Maccabi Playtika Tel Aviv big man Roman Sorkin has an idea of what to expect from his first Turkish Airlines EuroLeague Playoff game at home thanks to his run to the NCAA Final Four with the Oregon Ducks.
Roman Sorkin, Maccabi: 'We want to make the fans proud'
When Maccabi takes the floor for Game 3 of its playoff series against Real Madrid on Tuesday night in front of a sold-out crowd at Menorah Mivtachim Arena, the electric atmosphere might overwhelm some EuroLeague rookies. Sorkin will not likely be among them.
The 25-year-old big man has already played in front of much bigger crowds. Sorkin was a member of the University of Oregon team that reached the 2017 NCAA Final Four. Those games were played at the University of Phoenix Stadium, an American football venue in Glendale, Arizona, where 77,612 fans attended the semifinal, making it one of the biggest crowds in basketball history.
"It took us like 10 minutes to walk from the locker room to the court!" Sorkin recalled.
His path from a small basketball program in Israel's periphery to the heights of university basketball began while Sorkin was watching television as a youngster.
"I watched a Nike commercial about college basketball and it was before I started taking basketball seriously. It stuck in my head," Sorkin explained. "And then I started liking basketball more when I was growing up. When I was 16, I really started watching it and I just wanted to be a part of it, of the culture of training and everything."
When Sorkin was finishing high school, he didn't feel that he was ready for the rigors of professional basketball: "I wanted to take my time and work on myself and I thought that [playing in college] would be best for me."
With his combination of size and speed, several schools were interested, especially after he dominated at the 2014 Division B U18 European Championships in Bulgaria. Oregon came calling and Sorkin was ready to sign on – "I felt like it was the right place for me and I kind of stopped looking and talking to other colleges," he said – but there was an unexpected obstacle.
Even though he finished school in May, the 2014 Gaza War shut down the Israeli educational system and he was unable to get the scores from his matriculation exams to send to Oregon. He started working out with Maccabi Ashdod and waiting.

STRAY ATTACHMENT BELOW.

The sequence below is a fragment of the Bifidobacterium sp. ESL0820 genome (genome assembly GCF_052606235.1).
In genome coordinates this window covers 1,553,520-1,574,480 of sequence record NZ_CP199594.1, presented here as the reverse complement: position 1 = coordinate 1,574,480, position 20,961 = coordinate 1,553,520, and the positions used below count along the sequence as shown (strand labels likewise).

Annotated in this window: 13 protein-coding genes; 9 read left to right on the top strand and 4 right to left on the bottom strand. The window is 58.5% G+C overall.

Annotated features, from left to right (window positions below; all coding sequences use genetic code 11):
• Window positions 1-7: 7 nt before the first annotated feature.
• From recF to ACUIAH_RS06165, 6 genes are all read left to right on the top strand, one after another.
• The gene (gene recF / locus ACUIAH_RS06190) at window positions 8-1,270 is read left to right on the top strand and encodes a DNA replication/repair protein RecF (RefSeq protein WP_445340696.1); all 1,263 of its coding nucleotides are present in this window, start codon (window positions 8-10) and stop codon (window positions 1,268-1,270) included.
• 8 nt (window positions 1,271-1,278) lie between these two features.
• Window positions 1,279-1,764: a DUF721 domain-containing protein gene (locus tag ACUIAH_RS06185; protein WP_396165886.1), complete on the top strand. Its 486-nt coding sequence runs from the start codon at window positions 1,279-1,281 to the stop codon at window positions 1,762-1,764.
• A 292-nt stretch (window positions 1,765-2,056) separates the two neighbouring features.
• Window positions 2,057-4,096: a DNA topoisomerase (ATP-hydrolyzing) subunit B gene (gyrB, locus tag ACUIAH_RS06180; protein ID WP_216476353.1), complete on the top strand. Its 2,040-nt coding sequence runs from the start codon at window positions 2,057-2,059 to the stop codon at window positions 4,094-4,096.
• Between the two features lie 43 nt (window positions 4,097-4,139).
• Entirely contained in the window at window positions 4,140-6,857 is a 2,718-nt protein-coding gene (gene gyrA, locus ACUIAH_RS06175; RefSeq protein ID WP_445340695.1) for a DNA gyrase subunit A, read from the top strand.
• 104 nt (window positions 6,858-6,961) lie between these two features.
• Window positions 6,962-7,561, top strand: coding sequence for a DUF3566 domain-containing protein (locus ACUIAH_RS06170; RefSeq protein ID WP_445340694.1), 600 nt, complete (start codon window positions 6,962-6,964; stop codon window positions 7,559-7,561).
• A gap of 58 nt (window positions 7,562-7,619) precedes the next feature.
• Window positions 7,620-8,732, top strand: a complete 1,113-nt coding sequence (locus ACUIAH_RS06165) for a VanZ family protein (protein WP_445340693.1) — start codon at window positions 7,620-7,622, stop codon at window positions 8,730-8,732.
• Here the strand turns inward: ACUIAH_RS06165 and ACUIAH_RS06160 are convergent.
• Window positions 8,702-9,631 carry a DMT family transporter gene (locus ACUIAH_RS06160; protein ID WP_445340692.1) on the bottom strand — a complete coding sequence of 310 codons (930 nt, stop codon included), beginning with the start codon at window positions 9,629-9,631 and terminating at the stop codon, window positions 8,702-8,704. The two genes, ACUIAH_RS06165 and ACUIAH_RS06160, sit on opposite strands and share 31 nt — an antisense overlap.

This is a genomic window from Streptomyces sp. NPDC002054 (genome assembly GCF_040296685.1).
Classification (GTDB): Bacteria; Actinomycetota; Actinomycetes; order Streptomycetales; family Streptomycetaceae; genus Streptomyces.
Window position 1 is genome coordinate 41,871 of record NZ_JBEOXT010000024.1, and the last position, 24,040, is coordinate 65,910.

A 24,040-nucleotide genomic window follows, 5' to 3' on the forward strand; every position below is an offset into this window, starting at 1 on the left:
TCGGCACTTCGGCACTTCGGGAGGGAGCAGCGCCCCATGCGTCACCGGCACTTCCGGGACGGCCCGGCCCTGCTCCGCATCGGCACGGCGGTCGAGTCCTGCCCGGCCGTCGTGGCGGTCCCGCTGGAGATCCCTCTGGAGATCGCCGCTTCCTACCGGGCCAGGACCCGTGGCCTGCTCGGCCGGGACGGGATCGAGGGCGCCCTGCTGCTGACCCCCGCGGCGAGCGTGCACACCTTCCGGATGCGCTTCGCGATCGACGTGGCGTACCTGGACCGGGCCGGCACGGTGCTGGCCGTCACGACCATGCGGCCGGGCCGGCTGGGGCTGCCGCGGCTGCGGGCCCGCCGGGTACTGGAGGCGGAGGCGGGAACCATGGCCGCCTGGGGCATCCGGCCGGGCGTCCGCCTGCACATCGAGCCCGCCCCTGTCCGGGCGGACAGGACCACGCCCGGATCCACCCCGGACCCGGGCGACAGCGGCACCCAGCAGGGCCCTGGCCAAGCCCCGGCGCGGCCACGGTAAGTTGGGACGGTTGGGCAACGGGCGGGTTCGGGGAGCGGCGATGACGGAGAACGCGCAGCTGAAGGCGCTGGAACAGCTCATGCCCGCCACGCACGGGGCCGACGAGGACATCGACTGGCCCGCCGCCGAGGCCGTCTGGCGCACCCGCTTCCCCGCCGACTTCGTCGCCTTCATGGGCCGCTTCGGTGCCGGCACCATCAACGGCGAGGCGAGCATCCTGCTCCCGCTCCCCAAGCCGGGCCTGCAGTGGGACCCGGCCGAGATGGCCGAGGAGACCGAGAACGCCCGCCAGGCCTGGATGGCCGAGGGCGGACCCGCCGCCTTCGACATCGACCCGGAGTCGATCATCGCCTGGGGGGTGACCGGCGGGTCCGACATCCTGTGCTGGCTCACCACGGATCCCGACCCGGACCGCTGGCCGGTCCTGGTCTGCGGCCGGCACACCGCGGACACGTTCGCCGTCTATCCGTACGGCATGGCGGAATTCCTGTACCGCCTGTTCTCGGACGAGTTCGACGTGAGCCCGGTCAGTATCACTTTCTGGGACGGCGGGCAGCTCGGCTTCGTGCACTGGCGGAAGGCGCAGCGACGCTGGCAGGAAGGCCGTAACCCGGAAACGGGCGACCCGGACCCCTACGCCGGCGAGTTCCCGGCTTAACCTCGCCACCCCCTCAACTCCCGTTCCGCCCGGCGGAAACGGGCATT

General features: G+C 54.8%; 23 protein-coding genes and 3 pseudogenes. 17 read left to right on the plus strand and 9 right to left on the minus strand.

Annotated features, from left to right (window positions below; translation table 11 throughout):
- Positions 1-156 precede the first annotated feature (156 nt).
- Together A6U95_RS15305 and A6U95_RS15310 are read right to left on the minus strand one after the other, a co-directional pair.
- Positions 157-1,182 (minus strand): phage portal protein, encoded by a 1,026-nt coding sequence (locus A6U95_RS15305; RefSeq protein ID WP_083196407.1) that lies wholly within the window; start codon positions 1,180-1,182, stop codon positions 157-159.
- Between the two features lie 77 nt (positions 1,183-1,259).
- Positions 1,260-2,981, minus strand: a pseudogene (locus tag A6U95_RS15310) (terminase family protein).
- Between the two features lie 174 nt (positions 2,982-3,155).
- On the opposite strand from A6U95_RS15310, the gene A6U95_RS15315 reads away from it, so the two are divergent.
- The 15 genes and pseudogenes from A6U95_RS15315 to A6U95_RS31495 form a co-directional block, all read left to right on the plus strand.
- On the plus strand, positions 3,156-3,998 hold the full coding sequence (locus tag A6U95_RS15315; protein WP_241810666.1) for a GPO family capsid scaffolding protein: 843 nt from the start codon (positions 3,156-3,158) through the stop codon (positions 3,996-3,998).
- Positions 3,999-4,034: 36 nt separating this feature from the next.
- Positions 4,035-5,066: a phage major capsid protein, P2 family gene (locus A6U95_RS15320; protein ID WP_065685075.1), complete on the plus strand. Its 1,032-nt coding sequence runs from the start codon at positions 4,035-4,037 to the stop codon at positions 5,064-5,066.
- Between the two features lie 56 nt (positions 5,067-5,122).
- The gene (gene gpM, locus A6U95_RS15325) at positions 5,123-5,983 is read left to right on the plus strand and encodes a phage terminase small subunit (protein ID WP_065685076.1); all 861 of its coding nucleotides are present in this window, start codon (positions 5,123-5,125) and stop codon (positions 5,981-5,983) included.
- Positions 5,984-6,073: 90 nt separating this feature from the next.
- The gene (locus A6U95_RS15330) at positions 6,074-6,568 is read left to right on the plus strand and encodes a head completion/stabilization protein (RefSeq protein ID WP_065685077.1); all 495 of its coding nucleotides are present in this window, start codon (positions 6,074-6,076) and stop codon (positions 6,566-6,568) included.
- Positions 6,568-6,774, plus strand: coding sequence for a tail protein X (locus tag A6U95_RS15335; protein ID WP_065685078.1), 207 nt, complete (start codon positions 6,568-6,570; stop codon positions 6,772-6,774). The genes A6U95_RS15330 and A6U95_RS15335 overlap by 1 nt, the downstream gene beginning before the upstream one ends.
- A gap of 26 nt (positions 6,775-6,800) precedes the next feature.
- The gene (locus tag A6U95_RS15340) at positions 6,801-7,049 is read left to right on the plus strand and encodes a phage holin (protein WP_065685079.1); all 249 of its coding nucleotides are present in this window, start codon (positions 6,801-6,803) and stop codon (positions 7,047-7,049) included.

"It was frustrating, not knowing what was going to happen. But then I'm happy that it all worked out," Sorkin said.
He joined the Oregon Ducks midway through the next season, in January 2015, and his minutes and production grew from season to season. Not only was Sorkin developing his skills on the court, but he was also growing off it.
Sorkin's family is from Belarus and emigrated to Israel when he was a small child. He grew up speaking Hebrew and Russian. Mastering English would be another challenge.
"I learned English in school here [in Israel], but it took me about four months to be able to actually have a good conversation with people" at university, he said. "When you study in school, it's just on paper, reading and writing. But to speak actually with a person was really hard for me at the beginning. But it got better because you have to; you only speak English and everybody is only speaking English around you."
Sorkin played on some very strong teams at Oregon, where he was a teammate of current Olympiacos Piraeus guard Tyler Dorsey and Gran Canaria guard Dylan Ennis. The highlight of his time with the Ducks was reaching the NCAA Final Four.
"It was the most amazing experience I ever had. There were so many fans. The whole event was so crazy. We had a private jet. We just landed and it was like the president arrived. We were walking on a carpet for the Final Four. Kobe Bryant came to talk to us. It was just an amazing experience," he recalled.
"I remember I was sitting on the bench and I was looking towards the fans and there was some sort of elevator going up and down. It was so big. People looked like ants, they were so little and there were so many of them."
Alas, his team lost in a nail-biter to eventual champion North Carolina. After spending four seasons at Oregon, he returned home to Israel in 2018 and began his professional career with Maccabi Haifa, playing three seasons there before signing with Maccabi Tel Aviv this season.
Looking back on Oregon's Final Four run, Sorkin said, "It motivated me to keep going and want to play pro… Having those fans and that environment is what keeps you motivated to work and play hard in every game."
Sorkin's first EuroLeague campaign has seen him progress from playing sparingly in 17 games to suddenly posting a season-high 13 points in Maccabi’s next-to-last regular-season game, a surprise 24-point win on the court of standings leader FC Barcelona.
That momentum has carried into the playoffs, where despite his team's 0-2 deficit against Real, Sorkin is averaging 7.0 points. 3.0 rebounds, 1.0 steals and 1.0 blocks for a per-game performance index rating of 7.5 that almost triples his regular-season average.
Now, as Maccabi faces a do-or-die game to stay alive in the playoffs and extend the season, Sorkin can lean back on his college experience to prepare for these big moments and to put it all in perspective.
"The goal is to go as far as we can," he summed up. "We want to play in those most important games where everybody is watching, get trophies, bring joy to the fans and make the fans proud. At the end of the day, that's what we want to do."